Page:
2. KUM pencil sharpener (the only one that seems to accommodate my favorite Caran d’Ache Museum Aquarelle colored pencils (see No. 7 below)
  3. Waterbrushes filled with warm and cool gray inks for shadows; and sky-blue Iroshizuku Tsuyu-kusa ink (still my favorite way to make a quick streak of sky)
  4. Water spritzer
  5. Two Sailor fude fountain pens (one with waterproof ink; one with water-soluble ink)
  6.  One small and two large waterbrushes and one traditional brush (which I use only to spread sprayed water with)
  7. An expanded but still carefully selected palette of colored pencils 
  8. A red Field Notes notebook
  9. A white colored pencil I like using with the red Field Notes (No. 8 above)
  10. A hairy brush pen
  11. A white Gelly Roll gel pen (again, for use with the Field Notes)
  12. non-hairy brush pen with waterproof ink
  13. A non-hairy brush pen with water-soluble ink (currently a Zebra double-ended brush pen)

To keep my colored pencils fully upright, accessible and organized inside my bag, I use a Tran Portfolio Pencil case:


Tran Portfolio Pencil Case

Bird's eye view of bag contents (photo updated 7/17)

When fitness-walking, I never used to take sketching gear of any kind. But ever since I wanted to capture an elusive gray heron I spotted at Green Lake, I’ve been taking my ultra-minimalist sketch kit.


Travelon bag and contents (photo updated 9/16)

This kit is currently housed in a Travelon Convertible Travel Wallet, which has (though barely) enough space for my smart phone, wallet and keys too, so it’s actually a serviceable bag. It contains:

When I am in my studio (alas, the wet, dark and cold winter is long in Seattle), I have at my disposal all of the above, plus:





  • Stillman & Birn sketchbooks 
  • Van Gogh watercolors (travel set of 12, which I received at the USk Barcelona symposium)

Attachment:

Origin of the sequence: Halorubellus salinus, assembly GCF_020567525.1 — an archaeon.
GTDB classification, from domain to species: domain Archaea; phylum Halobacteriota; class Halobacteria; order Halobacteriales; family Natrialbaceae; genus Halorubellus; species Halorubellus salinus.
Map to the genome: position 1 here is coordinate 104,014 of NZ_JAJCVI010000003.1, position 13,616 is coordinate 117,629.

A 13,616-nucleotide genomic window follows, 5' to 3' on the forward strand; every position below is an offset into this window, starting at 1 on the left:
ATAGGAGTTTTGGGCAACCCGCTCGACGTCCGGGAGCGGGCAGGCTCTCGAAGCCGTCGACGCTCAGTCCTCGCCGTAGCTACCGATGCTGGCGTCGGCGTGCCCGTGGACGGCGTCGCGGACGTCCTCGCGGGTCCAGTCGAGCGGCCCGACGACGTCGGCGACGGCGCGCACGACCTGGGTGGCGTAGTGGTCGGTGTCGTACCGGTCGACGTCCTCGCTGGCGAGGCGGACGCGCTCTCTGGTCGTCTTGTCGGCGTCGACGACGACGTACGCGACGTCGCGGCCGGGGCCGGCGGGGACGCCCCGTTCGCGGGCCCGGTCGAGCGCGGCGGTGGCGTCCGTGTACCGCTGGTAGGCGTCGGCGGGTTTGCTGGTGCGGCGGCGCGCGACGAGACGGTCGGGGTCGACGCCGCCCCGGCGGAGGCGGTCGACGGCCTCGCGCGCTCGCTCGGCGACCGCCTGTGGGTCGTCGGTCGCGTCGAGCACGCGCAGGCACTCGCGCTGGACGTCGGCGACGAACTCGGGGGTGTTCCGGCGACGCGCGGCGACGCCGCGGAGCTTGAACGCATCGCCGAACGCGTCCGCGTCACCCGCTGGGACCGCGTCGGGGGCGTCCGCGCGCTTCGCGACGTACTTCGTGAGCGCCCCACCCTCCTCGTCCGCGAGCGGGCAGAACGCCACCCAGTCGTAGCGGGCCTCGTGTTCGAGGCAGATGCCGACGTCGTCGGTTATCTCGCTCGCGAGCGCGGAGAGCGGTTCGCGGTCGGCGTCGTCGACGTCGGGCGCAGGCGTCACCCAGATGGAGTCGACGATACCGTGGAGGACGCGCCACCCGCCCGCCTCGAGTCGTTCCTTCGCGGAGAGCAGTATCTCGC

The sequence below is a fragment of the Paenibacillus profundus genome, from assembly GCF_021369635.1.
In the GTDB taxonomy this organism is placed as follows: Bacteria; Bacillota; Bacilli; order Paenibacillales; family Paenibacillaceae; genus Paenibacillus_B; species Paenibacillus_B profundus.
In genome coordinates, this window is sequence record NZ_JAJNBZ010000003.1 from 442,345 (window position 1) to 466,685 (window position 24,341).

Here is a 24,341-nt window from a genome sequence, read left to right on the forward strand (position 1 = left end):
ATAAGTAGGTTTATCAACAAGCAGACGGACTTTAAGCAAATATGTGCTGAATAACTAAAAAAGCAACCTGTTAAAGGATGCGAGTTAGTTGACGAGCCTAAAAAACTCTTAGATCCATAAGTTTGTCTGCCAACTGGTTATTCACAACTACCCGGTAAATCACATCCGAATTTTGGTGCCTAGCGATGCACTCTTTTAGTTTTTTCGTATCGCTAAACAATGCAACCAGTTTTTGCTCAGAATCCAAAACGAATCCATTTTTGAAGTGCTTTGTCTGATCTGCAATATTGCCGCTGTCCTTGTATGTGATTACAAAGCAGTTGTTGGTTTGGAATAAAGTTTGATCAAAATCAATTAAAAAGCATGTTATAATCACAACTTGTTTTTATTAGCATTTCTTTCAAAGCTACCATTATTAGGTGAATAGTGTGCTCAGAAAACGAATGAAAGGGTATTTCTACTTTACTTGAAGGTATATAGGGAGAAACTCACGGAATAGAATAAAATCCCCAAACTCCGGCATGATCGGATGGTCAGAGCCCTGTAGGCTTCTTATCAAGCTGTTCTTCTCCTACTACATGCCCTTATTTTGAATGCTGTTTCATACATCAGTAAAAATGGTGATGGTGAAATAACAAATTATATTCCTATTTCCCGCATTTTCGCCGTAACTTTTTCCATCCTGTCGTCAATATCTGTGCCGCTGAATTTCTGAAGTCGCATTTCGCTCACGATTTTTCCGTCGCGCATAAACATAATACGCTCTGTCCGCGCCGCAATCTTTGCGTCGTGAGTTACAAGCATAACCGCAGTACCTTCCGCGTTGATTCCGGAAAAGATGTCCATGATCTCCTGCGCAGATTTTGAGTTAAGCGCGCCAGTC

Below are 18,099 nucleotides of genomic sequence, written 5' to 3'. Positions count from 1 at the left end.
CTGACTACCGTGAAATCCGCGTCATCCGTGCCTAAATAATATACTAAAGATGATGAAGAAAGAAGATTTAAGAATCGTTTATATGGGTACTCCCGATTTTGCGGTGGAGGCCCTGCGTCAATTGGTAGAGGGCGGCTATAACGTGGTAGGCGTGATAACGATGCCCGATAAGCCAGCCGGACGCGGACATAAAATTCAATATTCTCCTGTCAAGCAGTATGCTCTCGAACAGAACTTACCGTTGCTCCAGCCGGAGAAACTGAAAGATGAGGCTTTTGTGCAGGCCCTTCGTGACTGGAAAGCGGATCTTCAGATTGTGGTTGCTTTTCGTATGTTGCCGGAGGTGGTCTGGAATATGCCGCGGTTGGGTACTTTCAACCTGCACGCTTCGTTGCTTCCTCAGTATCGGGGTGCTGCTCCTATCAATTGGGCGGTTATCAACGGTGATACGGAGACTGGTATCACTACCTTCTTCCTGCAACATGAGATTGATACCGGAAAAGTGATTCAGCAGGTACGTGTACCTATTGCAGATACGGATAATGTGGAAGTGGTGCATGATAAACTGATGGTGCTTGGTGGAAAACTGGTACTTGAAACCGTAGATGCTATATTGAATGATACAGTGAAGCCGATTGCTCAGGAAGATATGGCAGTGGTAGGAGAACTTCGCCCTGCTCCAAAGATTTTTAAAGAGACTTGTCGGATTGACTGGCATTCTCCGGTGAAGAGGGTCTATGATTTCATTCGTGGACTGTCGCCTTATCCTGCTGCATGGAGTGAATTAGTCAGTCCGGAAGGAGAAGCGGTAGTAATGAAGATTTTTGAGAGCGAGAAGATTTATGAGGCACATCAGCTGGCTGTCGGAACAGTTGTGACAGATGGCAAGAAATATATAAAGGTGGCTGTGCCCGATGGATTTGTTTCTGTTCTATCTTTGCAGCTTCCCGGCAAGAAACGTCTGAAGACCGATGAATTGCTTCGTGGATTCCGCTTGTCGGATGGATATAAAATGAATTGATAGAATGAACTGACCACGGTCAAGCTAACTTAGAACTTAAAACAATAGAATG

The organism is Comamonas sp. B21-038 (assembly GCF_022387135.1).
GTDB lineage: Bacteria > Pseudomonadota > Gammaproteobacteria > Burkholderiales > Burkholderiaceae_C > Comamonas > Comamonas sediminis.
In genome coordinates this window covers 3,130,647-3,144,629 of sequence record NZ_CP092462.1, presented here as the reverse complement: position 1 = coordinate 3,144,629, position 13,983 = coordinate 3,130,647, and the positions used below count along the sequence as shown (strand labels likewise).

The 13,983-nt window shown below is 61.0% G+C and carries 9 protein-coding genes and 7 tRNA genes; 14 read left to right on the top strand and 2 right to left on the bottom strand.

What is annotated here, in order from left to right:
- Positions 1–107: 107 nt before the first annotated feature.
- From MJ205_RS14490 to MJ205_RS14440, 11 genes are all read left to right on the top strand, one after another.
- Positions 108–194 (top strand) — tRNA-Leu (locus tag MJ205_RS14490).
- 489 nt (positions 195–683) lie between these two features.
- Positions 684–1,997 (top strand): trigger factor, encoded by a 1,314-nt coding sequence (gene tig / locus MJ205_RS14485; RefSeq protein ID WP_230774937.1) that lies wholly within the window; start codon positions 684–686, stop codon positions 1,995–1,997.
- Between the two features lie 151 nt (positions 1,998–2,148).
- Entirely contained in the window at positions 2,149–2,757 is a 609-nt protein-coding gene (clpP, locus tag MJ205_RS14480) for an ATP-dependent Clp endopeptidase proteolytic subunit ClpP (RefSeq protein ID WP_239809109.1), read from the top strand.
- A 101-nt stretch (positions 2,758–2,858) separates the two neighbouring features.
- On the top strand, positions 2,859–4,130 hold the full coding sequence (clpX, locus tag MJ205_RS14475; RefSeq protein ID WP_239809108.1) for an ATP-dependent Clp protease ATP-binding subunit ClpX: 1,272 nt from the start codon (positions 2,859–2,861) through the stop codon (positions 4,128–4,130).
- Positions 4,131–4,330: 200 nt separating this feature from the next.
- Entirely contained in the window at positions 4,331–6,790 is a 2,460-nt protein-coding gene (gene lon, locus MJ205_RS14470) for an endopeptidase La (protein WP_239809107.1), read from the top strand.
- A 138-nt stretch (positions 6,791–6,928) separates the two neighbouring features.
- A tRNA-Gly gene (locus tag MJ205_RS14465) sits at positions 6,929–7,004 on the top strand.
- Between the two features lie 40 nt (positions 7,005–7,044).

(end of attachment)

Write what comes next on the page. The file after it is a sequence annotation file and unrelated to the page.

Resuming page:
• Winsor & Newton watercolors
  • Faber-Castell Pitt Artist Big Brush Pens
  • Tombow Dual Brush Markers
  • Faber-Castell Polychromos colored pencils (oil based)
  • Caran d'Ache Pablo colored pencils (oil based)
  • Tombow Irojiten colored pencils (wax based)
  • Caran d’Ache Neocolor II water-soluble wax pastels
  • Winsor & Newton sable brushes (sizes 0, 1, 4)
  • Escoda Reserva sable travel brushes (sizes 2, 4)



  • 9 comments:

    1. I love your gear> Everything!
      Probably I will ask you some suggestions on some of your equipment later, especially the marker and the Stillman & Birn sketchbooks.
      And what an ordered and clean desktop... I will never had something like you! :)

      Cheers,
      Stefano

      http://www.broworkshop.com/sketching/

      ReplyDelete
    2. Love your kit! Have you ever tried the Cretacolor water-soluble coloured pencils, "Aquamonolith" series? (I don't know if they're available in U.S.). They're fantastic. Good thing is they are made all-graphite, there's no wood around the graphite. Bad thing is, if they fall they will break in two pieces.

      ReplyDelete
    3. I always love reading about your gear and bags. So interesting.

      ReplyDelete
    4. Dear Friend Tina,
      A fab blog with many things I like so much. I will watching all works.
      Best regards,
      Carlos

      ReplyDelete
    5. Hi Tina...live your blog. So much great information. Can you please advise the size of your Rickshaw bag? I've looked over your blog but can't see any sizing...unless my eyesight is worse than I thought! 🤓 Thanks again for a great blog.

      ReplyDelete
      Replies
      1. Hi Jeannette! I have the "small" Rickshaw Zero bag. You can find all the dimensions and other info here: http://www.rickshawbags.com/small-zero-messenger-bag
        If you explore the site, you'll find info on the other sizes, too. Have fun, and happy sketching!

        Delete
      2. Thank you Tina....just need to decide between the small and the medium 🤔😀

        Delete
    6. Oops...darn eyes are bad. "Love" not live 😜

      ReplyDelete
    7. Hi Tina,
      Very informative blog! Thanks, came to know so many new art supplies which I can explore. It's a pleasure to read.

      ReplyDelete